Musical engages audience with charming wit, cast largely composed of female characters

The Geneseo Musical Theatre Program put on “Women on the Verge of a Mental Breakdown” from Wednesday Jan. 30 to Saturday Feb. 2. The musical dealt with women in absurd and hilarious scenarios involving relationship problems (Courtesy of Ben Gajewski ‘07).

Under the dimmed lights of Wadsworth Auditorium, Geneseo’s Musical Theatre Program presented “Women on the Verge of a Nervous Breakdown,” by David Yazbek and Jeffrey Lane, from Wednesday Jan. 30 to Saturday Feb. 2.

The musical is based on the 1988 film by Pedro Almodovar. It is portrayed as a farce set in Madrid, focusing on various women. Pepa—played by communication major sophomore Kelsey Roberts—is in the center of the drama because her relationship with her boyfriend is suddenly ending. All the female characters have similar issues with the men in their lives, creating amusing, relatable situations throughout the show that everyone can appreciate.  

Art history major senior Abbey Anderson found the performance to be relatable to every woman. 

“I think this production is interesting because a lot of young girls put everything they have into guys and focus on that rather than focusing on themselves,” Anderson said.

Three of the main female characters are involved with the same man, Iván—played by mathematics major sophomore Rocky Nardone—who claims love is eternal. Ivàn first abandons his wife and son for Pepa. Later, he sends Pepa a voicemail on her phone informing her he wants to break up so that he can run away with the female lawyer who is suing him.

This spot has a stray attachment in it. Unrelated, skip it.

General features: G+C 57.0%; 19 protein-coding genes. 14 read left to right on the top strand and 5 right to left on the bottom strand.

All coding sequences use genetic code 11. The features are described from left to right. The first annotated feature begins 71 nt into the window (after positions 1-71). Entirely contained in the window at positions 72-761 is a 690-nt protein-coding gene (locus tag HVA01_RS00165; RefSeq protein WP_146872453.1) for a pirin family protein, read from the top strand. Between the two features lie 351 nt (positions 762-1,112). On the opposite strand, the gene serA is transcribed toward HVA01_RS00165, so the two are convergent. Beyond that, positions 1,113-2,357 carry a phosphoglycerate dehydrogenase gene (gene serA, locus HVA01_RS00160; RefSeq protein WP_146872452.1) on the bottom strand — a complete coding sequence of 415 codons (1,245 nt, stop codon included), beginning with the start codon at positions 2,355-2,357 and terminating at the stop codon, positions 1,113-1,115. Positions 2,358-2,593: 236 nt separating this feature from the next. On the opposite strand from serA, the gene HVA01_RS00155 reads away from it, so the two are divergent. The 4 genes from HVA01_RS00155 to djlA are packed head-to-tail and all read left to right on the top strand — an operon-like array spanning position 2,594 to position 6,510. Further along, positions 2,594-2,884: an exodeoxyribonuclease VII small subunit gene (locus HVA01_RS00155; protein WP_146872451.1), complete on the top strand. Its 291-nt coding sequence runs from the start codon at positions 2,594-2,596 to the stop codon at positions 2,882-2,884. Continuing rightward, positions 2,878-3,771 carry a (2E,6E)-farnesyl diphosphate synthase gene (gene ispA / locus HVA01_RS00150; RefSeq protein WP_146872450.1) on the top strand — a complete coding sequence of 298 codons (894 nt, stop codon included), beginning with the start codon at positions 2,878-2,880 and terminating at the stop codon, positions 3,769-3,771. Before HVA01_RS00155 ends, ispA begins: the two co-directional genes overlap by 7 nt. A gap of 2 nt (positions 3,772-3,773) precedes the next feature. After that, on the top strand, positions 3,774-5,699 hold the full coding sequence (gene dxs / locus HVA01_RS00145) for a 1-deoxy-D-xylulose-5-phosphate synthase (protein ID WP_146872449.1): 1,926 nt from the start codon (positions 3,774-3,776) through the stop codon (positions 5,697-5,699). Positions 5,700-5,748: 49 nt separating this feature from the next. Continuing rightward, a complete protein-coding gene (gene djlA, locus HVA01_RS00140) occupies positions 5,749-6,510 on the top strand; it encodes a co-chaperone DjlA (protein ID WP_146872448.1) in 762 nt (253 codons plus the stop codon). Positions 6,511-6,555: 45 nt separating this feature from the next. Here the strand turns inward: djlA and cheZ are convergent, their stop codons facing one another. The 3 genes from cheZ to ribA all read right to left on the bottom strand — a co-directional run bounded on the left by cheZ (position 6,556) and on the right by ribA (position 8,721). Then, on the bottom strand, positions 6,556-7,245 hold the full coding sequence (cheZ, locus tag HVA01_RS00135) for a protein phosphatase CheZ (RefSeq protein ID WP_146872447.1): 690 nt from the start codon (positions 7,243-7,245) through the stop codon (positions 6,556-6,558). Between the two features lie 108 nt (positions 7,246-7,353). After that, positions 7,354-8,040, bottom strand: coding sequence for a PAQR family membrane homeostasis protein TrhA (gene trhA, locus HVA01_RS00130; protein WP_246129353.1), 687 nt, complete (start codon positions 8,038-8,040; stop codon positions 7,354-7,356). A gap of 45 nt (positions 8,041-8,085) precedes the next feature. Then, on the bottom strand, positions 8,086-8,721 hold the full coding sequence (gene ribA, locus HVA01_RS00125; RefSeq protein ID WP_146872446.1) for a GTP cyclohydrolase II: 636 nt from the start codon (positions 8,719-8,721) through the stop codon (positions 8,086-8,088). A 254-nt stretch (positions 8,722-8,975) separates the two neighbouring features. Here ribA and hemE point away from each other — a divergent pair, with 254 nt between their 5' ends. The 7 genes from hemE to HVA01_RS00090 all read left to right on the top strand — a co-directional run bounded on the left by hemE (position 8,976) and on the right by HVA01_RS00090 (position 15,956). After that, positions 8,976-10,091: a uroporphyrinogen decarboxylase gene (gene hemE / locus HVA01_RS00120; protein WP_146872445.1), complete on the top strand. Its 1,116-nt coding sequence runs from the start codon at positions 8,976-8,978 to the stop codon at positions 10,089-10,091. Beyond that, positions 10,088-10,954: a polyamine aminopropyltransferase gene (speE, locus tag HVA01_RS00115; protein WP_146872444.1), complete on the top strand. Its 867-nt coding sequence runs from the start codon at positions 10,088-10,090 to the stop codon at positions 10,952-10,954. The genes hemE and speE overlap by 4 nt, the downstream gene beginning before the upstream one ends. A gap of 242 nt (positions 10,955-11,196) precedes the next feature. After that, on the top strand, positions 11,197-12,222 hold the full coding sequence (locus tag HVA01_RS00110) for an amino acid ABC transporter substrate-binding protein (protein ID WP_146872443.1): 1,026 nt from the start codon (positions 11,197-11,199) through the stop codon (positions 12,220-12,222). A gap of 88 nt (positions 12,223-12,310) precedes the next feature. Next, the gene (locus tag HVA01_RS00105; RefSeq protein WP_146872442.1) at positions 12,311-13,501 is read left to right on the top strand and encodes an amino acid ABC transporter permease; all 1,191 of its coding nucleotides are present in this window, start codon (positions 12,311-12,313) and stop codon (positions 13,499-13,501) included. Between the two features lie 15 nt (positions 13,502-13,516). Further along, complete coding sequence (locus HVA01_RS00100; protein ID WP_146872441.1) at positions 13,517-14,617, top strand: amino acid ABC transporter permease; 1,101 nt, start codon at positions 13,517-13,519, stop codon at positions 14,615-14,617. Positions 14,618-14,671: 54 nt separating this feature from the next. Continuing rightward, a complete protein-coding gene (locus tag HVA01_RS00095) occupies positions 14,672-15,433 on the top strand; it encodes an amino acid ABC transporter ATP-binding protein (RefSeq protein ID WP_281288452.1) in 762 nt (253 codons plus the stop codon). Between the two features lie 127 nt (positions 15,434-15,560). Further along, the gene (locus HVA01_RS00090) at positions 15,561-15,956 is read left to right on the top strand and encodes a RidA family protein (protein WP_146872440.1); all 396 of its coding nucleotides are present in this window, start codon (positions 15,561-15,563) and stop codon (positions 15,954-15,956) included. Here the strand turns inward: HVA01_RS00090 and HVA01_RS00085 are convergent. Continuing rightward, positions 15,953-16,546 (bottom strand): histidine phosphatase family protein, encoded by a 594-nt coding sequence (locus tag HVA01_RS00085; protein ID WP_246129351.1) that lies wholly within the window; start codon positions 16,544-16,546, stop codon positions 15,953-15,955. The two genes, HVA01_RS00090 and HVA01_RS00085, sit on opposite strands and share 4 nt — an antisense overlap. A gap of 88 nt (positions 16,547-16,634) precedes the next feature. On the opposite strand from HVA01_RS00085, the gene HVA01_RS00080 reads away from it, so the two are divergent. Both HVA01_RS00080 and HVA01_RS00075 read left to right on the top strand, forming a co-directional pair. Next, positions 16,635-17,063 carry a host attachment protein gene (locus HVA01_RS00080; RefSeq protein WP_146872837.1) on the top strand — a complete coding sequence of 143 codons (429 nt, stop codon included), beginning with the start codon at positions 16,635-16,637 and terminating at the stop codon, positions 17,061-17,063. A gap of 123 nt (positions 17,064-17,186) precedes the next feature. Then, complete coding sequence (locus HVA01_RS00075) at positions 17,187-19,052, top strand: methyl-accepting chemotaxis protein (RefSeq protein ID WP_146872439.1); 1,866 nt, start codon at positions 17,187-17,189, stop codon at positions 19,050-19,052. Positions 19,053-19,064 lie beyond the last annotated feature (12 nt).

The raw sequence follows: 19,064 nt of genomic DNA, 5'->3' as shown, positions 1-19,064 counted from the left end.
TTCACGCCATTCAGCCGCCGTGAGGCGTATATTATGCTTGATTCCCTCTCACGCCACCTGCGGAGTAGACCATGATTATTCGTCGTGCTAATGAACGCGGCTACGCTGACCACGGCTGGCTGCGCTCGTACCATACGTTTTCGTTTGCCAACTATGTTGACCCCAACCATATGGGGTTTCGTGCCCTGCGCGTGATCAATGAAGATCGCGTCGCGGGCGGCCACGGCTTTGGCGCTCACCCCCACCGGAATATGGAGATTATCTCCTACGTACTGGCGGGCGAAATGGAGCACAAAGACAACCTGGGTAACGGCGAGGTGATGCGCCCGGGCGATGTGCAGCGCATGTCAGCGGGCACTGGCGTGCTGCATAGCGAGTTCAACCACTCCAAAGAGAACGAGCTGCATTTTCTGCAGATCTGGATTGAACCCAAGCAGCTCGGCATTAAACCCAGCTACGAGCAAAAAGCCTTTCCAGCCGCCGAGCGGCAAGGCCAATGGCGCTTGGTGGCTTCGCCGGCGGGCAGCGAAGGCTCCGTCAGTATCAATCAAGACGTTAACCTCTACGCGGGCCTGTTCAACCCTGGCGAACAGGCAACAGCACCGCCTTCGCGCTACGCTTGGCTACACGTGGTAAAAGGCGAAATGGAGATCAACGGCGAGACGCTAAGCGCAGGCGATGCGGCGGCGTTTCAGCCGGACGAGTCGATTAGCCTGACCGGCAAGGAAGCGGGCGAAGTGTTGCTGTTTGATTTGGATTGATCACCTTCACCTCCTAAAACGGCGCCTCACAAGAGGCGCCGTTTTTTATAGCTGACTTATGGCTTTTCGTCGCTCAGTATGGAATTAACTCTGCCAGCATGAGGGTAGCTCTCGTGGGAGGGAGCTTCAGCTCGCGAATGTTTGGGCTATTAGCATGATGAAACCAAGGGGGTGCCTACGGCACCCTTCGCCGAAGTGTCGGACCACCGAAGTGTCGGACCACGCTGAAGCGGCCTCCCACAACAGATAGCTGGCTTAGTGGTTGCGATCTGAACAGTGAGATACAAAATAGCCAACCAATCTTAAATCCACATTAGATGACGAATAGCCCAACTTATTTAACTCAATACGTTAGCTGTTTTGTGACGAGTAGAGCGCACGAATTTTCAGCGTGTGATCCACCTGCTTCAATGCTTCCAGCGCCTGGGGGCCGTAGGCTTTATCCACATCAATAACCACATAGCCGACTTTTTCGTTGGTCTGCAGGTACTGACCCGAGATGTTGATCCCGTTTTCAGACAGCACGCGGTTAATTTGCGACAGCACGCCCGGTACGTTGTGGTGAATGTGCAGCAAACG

“It definitely is relatable for any young girl going through a breakup or anything dealing with guys in certain situations,” Anderson said. 

The audience sat onstage for a more intimate performance that involved direct interaction with the actors. The performers danced around the audience and even sang directly to certain audience members.

The lighting and set created a visually interesting experience, fabricating the effects of various locations and environments. A projector displaying different images and videos created unique and humorous visuals for the audience, which gave the effect of a television in a home or the streets of Madrid during taxi scenes. 

The musical had a plethora of female characters that portrayed different types of women and the various strategies they use to deal with relationships. The show addresses infidelity, prudishness, abandonment and how women can question love and relationships. 

Director and choreographer Melanie Blood appreciated the cast of characters in the production. 

“A lot of musicals are male-heavy in roles and it is really nice when we can do something that is female-heavy with a story that really centers around women,” Blood said. “I really like the major female roles, they are so funny but also have heart. There’s a point to what’s driving them crazy.”

The comedic breaks and ironic timing allowed the audience to step away from the more serious topics in the musical like suicide, delusion, desperation for relationships and self-medication. The crowd was able to laugh at the vulgar language and ridiculous situations.

The show emphasized the women’s passions that drive their actions in life and relationships. Blood posited that following one’s inspiration and goals should be one of the main takeaways of the show.

“It’s a lot of fun, each of the main characters is driven by their passion,” Blood said. “Being driven by passion is important and sometimes it’s completely irrational but if you don’t follow your heart you are losing a lot out of life.”

The mix of heartfelt Spanish-inflected music, farcical but relatable situations and impassioned acting gave the audience a chance to reflect on the idea of relationships between men and women.